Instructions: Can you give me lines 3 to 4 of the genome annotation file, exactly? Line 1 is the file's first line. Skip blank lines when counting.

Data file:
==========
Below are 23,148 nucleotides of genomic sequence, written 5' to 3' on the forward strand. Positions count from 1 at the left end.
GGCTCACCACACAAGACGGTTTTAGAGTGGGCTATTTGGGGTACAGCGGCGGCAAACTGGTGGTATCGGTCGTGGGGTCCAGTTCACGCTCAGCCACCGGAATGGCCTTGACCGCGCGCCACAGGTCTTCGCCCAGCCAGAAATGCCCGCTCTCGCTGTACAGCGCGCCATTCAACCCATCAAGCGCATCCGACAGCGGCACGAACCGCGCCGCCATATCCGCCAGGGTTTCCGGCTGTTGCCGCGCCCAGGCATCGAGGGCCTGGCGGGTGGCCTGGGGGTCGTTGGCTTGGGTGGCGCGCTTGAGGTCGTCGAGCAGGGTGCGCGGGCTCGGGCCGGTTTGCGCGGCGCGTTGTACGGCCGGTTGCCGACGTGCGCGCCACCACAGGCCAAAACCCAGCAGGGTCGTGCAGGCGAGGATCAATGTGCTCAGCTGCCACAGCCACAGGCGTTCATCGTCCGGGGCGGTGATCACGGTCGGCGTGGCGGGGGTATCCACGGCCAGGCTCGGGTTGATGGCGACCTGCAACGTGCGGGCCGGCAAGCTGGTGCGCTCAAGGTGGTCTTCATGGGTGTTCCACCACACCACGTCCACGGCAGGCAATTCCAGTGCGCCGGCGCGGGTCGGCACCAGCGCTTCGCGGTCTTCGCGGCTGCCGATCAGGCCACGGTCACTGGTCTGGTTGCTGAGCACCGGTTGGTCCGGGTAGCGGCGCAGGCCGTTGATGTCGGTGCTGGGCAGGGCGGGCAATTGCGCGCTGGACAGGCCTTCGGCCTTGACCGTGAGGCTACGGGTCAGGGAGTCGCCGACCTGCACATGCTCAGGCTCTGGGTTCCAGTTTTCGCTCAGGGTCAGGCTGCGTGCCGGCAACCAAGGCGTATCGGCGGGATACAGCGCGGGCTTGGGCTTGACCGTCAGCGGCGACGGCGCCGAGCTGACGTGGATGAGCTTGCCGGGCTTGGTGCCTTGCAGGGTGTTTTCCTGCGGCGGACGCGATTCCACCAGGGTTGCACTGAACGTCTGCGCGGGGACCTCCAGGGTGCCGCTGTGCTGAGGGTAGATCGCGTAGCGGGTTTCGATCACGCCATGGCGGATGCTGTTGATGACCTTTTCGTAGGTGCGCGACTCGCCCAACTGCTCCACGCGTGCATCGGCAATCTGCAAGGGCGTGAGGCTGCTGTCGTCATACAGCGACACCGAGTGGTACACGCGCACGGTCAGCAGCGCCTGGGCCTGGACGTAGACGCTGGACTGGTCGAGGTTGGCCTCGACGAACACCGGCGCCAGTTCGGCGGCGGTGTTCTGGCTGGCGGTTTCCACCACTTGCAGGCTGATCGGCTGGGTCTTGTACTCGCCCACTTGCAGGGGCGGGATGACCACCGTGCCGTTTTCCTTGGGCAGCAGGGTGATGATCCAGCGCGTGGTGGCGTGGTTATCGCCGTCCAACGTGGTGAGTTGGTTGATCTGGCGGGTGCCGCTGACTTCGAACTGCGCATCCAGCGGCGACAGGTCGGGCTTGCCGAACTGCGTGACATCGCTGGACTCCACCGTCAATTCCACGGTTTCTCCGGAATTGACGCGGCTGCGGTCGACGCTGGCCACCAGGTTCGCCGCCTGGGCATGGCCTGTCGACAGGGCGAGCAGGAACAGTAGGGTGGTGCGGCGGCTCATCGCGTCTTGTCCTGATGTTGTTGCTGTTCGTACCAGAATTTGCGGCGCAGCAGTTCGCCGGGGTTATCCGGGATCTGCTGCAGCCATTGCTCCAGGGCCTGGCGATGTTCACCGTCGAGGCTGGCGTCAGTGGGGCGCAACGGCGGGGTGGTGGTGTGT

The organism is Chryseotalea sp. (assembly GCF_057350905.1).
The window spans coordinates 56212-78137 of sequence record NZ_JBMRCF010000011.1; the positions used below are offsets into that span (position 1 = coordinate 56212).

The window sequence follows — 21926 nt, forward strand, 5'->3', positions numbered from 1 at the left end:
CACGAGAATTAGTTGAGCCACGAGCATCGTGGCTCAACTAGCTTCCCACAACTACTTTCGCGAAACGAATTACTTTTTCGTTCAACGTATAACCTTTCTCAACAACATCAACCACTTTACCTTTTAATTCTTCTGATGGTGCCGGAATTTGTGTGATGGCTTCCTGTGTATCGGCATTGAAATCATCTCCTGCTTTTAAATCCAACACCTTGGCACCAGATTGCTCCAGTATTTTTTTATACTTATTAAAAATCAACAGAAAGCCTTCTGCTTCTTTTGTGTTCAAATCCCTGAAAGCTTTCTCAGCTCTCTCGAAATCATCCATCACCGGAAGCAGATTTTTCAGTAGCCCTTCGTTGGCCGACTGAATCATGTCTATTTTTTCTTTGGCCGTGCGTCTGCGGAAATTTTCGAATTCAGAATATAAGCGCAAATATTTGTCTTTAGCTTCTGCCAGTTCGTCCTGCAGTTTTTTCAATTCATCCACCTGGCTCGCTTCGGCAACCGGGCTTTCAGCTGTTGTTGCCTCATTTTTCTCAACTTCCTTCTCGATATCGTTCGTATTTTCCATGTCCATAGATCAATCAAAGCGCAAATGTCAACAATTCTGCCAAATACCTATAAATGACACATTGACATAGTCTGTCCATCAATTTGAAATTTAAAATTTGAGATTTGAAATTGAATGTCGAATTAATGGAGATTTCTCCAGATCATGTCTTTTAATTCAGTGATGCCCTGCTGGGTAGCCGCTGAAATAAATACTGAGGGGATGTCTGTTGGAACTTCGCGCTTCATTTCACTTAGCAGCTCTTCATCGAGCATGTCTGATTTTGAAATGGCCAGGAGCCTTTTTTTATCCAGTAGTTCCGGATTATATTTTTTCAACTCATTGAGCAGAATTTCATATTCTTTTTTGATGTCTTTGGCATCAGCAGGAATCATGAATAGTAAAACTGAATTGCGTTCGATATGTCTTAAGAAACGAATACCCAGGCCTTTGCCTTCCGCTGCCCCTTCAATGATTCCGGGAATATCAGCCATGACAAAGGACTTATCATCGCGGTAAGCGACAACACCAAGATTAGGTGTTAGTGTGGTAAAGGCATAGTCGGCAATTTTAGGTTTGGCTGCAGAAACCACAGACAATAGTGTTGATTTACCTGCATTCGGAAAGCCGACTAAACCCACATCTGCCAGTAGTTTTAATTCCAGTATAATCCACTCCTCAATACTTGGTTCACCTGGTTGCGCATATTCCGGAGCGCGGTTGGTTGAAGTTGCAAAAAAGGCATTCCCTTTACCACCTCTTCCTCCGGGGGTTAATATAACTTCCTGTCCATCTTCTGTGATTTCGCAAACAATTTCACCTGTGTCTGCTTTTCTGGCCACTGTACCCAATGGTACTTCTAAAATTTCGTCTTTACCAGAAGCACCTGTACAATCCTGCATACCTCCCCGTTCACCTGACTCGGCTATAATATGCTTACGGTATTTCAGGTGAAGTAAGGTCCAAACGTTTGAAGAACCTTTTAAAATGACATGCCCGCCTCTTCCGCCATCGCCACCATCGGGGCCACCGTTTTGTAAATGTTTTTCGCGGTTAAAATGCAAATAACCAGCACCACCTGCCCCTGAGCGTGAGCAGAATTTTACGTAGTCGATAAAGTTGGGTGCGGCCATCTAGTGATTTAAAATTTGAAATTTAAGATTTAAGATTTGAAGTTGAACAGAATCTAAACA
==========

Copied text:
The organism is Chryseotalea sp. (assembly GCF_057350905.1).
The window spans coordinates 56212-78137 of sequence record NZ_JBMRCF010000011.1; the positions used below are offsets into that span (position 1 = coordinate 56212).